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Two Years Later, Iraq War Drains Military

The active-duty Army and Marine Corps, and five of six reserve components of the military, all failed to meet at least some recruiting goals in the first quarter of fiscal 2005, according to Defense Department statistics. The active-duty shortfalls came amid rising concern among Army and Marine officials that their services risk missing annual recruiting quotas for the first time this decade.

Shelley, for example, has signed up four people in nearly six months, despite working 16-hour days. Asked why recruiting is so difficult, he has a quick reply: "The war."

Marine Sgt. Andrew Mrozik, left, and Staff Sgt. Jody Van Doorenmaalen talk with a potential recruit at a high school in Algonquin, Ill. Military recruiters say they find it increasingly difficult to meet goals for new service members. (Jeff Roberson -- AP)

Increasingly, surveys show that the main reason young American adults avoid military service is that they -- and to a greater degree their parents -- fear that enlisting could mean a war-zone deployment and death or injury. One survey showed such fears nearly doubling among respondents from 2000 to 2004.

Indeed, today's recruiting problems reflect a widespread concern dating from the conception of the all-volunteer force in 1973 -- that a military composed wholly of volunteers would not supply adequate troops for a lengthy ground war.

But confidence in the force has since grown as it gained discipline and professionalism. Meanwhile, overseas missions proliferated, even as the military downsized drastically. The Army shrank from 40 active-duty and National Guard divisions during the Vietnam War to 28 when the Cold War ended, and it has 18 now.

The military is seeking to rebuild forces, adding temporarily 30,000 Army soldiers and 5,000 Marines. But the war isn't the only obstacle. Rising college attendance and an expanding job market are giving high school graduates more choices. "It's times like this when unemployment is reaching 5 percent that is a critical level" for undercutting recruitment, said Curtis L. Gilroy, director of accession policy for the Defense Department.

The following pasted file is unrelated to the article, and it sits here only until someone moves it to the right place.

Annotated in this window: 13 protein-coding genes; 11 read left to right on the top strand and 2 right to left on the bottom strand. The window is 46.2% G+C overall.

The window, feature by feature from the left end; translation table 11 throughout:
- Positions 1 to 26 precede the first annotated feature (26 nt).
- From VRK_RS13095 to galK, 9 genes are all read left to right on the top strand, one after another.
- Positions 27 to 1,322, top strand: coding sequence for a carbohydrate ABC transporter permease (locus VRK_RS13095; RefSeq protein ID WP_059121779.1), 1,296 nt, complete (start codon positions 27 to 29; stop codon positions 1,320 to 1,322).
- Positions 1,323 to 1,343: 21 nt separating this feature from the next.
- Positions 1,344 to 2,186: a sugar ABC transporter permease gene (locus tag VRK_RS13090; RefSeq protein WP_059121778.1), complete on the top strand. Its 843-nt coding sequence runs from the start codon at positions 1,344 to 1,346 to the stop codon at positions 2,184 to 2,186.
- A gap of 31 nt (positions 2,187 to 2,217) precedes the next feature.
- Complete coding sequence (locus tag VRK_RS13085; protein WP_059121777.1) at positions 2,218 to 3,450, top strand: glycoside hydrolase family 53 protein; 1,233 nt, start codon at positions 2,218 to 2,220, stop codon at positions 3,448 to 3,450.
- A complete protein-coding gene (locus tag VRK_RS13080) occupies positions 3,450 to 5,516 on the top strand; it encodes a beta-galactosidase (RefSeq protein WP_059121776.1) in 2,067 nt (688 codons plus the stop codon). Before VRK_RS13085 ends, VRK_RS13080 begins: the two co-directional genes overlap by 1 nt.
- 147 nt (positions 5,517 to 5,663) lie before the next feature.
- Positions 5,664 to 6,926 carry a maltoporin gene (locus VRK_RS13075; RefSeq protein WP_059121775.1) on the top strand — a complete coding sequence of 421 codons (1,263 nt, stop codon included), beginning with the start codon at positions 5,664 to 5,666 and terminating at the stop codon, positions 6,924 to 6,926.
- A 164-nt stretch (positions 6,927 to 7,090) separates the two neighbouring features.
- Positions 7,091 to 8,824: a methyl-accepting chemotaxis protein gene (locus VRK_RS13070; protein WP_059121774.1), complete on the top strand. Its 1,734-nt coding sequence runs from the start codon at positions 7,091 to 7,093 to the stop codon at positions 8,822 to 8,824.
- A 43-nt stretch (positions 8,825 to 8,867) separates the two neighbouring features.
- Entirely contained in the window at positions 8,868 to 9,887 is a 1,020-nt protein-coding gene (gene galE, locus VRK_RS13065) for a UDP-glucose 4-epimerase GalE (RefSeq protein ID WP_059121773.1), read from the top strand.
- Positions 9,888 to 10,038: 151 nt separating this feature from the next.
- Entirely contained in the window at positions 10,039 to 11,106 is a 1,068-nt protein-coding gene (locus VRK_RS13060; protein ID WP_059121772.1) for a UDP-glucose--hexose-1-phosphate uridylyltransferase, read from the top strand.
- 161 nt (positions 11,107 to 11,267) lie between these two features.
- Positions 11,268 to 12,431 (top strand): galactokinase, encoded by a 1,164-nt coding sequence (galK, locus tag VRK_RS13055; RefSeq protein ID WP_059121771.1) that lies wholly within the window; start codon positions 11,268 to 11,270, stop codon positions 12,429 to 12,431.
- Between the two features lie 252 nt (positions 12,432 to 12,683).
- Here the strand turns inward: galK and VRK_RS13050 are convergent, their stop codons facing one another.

To meet its targets, the Army is considering expanding the use of enlistment bonuses of as much as $20,000. Both the Army and the Marines are adding hundreds of recruiters, who "will have to work very, very hard," Gilroy said.

Shelley's situation exemplifies the pressure on today's recruiters. Up at 6:30, he consults his "plan of attack," a white sheet of paper on which he pencils in his activities by the hour. At lunchtime, he hits fast-food restaurants. When school lets out at 2:45, he starts calling potential recruits at home. In early evening, he goes to gas stations or the 7-Eleven, scouting for youths with "less desirable" jobs. At night, he is out "AC-ing," or "area canvassing," until 10:30.

Palming the steering wheel of his steel-gray Dodge Stratus one night, Shelley cruises slowly past a Chick-fil-A. Scanning the cars, he estimates who's in the restaurant and whether it's worth going in. It's not.

He makes one last, failed pitch of the day -- to an overweight young man stacking tomatoes at Giant -- and heads home. As long as the war drags on, recruiting won't improve, he predicts. "I think it's going to get worse."

Growing Demands

As the military struggles to find fresh recruits, there is unprecedented strain on service members and their families.

Since 2001, the U.S. military has deployed more than 1 million troops for the wars in Iraq and Afghanistan, with 341,000, or nearly a third, serving two or more overseas tours.

Today, an entrenched insurgency in Iraq ties down 150,000 U.S. troops, inflicting upwards of 1,500 deaths so far -- more than 10 times the number killed in the major combat operations that President Bush declared ended on May 1, 2003.

Because of the spreading violence from the insurgency, coupled with a smaller foreign coalition than was hoped for, the U.S. Army and Marines in particular have scrambled to keep a force of roughly 17 brigades in Iraq until now, rather than draw down to eight brigades or even be out altogether, according to previous military projections.

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